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Field Advisor Spotlight: Hyunju Kang


Give2Asia’s work is made possible by a slew of highly qualified Field Advisors in 25 locations across the Asia Pacific. We profile this critical part of our workforce to provide on-the-ground insights into each local scene, and continue our spotlight series with Hyunju Kang in Korea.

As Field Advisor for Korea, you engage with many projects that connect to the social sector. Please tell us a little bit about yourself and what led you to this role.

I joined Give2Asia four months ago and have been working in the nonprofit sector in South Korea for more than 10 years. I was drawn to Give2Asia because I feel passionate about the idea of linking locals with corporations in the social sector. As a newcomer I am excited to learn more about opportunities to strengthen these connections as a Field Advisor.

What are your responsibilities as a Field Advisor for Give2Asia?

As with the other Field Advisors, my responsibility is to be the ears and eyes of grantees in South Korea. Many of them need a lot of English support or information, which is why I communicate between them.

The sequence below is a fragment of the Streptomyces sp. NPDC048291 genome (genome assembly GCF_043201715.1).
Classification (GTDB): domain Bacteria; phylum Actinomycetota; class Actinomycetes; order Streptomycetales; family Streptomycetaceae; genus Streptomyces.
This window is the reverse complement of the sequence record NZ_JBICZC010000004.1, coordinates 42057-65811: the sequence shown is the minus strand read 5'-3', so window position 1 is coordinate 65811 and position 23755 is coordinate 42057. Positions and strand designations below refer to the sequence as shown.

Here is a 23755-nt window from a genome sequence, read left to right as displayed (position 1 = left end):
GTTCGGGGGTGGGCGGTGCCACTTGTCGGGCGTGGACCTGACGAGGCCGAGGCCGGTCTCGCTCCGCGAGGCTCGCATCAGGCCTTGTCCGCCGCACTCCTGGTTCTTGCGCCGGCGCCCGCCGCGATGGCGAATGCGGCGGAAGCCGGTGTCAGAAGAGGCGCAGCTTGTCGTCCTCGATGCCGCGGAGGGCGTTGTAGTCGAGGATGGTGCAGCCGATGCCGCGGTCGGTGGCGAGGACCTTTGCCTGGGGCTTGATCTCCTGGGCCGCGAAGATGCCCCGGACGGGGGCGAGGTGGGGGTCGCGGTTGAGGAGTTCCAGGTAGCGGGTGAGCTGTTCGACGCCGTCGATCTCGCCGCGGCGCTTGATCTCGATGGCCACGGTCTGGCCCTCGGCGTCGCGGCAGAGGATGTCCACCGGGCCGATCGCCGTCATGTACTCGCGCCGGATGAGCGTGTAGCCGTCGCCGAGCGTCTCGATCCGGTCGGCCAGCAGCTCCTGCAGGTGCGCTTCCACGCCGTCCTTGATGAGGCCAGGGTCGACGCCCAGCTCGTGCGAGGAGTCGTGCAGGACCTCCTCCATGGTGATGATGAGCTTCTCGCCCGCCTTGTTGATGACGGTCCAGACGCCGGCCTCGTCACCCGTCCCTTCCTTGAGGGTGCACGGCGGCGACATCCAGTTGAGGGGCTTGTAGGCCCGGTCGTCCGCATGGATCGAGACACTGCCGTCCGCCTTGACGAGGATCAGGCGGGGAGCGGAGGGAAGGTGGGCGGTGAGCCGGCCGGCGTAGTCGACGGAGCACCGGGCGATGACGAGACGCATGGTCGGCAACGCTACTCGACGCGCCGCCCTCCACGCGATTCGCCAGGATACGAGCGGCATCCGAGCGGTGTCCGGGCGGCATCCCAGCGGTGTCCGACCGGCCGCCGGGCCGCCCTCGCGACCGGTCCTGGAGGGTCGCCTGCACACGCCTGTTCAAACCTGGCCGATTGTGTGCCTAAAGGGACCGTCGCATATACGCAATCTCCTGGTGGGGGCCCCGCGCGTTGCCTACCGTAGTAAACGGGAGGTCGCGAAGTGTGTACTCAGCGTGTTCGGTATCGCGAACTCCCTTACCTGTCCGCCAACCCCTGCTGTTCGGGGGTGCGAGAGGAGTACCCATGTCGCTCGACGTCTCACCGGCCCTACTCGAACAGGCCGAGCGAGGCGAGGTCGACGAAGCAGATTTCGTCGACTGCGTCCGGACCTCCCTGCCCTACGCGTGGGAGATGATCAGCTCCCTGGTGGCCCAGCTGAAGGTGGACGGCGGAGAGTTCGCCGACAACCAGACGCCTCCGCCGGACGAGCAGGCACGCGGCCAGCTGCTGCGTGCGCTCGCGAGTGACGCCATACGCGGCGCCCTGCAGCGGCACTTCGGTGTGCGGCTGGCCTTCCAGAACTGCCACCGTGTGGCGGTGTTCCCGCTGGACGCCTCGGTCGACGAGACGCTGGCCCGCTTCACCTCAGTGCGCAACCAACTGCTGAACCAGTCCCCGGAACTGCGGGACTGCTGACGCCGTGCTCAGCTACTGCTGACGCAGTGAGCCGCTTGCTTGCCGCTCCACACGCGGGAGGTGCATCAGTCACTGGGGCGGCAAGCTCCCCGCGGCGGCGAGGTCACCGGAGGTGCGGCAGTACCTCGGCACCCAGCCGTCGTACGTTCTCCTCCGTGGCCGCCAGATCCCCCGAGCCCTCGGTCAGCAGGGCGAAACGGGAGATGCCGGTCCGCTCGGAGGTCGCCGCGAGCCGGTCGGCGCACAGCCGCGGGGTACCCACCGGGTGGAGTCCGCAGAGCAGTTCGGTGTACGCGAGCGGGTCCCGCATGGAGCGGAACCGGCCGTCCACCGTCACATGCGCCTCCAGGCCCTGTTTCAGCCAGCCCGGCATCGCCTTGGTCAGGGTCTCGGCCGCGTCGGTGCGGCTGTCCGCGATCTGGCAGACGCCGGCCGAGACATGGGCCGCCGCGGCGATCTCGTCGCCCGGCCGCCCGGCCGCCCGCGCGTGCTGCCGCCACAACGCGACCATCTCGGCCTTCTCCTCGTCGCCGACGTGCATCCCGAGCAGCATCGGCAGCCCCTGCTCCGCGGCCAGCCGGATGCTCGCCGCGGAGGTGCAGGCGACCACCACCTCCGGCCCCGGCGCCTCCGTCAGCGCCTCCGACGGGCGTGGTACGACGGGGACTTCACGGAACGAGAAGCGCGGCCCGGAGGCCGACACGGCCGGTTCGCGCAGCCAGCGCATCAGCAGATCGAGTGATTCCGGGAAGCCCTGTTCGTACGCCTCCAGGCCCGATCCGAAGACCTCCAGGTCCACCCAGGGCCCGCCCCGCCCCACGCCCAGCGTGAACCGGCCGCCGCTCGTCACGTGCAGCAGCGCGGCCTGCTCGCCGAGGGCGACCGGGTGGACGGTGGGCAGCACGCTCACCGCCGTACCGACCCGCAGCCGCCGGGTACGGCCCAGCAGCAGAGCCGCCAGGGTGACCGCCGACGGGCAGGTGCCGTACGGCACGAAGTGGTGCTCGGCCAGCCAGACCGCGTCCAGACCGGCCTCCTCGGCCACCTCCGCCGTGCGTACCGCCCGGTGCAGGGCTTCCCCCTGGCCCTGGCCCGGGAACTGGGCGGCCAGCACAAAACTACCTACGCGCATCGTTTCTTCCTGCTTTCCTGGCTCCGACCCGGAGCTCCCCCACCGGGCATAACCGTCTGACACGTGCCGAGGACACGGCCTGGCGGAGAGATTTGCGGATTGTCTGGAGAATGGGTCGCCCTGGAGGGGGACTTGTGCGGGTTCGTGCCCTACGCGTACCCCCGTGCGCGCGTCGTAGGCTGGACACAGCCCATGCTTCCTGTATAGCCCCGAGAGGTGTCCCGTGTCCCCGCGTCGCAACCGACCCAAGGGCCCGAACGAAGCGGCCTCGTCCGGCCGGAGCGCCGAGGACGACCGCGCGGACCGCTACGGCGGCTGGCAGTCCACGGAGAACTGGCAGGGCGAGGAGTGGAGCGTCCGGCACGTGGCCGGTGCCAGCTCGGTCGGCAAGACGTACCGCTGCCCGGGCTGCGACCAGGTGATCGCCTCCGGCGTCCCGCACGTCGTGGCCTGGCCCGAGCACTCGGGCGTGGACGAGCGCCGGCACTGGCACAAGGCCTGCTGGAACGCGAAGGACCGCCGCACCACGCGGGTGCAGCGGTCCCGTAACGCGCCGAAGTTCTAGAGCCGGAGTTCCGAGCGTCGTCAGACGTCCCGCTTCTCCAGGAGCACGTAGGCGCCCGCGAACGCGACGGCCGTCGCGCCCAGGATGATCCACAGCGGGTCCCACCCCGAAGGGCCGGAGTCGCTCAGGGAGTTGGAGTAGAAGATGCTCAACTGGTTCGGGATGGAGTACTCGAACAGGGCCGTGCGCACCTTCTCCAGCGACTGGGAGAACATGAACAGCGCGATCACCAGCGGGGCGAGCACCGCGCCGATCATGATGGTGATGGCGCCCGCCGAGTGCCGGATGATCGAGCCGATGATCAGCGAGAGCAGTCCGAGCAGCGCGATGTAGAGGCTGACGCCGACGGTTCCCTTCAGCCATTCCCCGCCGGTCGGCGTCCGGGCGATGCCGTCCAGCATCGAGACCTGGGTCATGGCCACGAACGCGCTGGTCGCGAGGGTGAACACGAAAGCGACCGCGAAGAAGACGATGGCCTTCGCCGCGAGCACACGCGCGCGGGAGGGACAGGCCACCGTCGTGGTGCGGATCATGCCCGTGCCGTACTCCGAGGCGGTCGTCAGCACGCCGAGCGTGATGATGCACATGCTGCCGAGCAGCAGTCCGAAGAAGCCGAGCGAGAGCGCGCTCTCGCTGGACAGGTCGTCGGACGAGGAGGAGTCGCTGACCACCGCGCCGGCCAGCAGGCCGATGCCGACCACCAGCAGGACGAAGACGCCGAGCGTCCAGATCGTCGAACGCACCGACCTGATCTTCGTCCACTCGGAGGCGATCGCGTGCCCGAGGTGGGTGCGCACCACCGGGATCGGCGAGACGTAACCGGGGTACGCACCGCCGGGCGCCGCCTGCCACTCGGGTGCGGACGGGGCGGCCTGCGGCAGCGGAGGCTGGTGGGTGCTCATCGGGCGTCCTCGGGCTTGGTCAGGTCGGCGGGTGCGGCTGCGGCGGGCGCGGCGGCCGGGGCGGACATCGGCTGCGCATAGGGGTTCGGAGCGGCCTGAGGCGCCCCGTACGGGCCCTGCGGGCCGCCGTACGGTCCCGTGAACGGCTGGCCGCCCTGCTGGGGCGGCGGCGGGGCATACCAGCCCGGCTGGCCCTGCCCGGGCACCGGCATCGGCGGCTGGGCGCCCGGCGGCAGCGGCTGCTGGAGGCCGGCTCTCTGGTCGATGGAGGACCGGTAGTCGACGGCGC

Where do you reside in Korea?

I live about one and a half hours away from Seoul city. The area where I live has many active communities, which is one of my reasons for choosing to work as a Field Advisor and help build their capacity.

What are some challenges you have faced as a Field Advisor?

When I introduce Give2Asia to new grantees, I often face the challenge of explaining what Give2Asia is about. However, Give2Asia has high potential to be recognized globally, which is why I often view this challenge as an opportunity to inform grantees about the goals they could achieve with Give2Asia. It always becomes a good opportunity for me to introduce them to the fiscal sponsorships we offer.

What do you hope to achieve in the next couple of years as a Field Advisor?

I hope to raise awareness of what Give2Asia does in Korea and expand its presence. Our work is very needed and important. I have seen many projects in Korea that were not affective because there were gaps that needed to be filled between grantees and donors, and I hope to fill that gap. Korean grantees want to develop many funds and increase their presence on an international level, but they do not know how to do so. They do not know how to approach international donors and corporations. That is something I hope to work on with Give2Asia. Soon I plan to meet up with grantees because I am currently just calling them and emailing them. In Korea, it is really important to meet in person to see what they really need, because people are more open to talk in person. I would love to organize those kinds of workshops and interactions within our Give2Asia grantees.

Do you have any memorable experiences or favorite project you’ve worked on?

The best project I have been working on is with a school that supports North Korean refugees. They are trying to provide basic education for youth refugees ranging from 13 to 20 years old. I find it inspiring.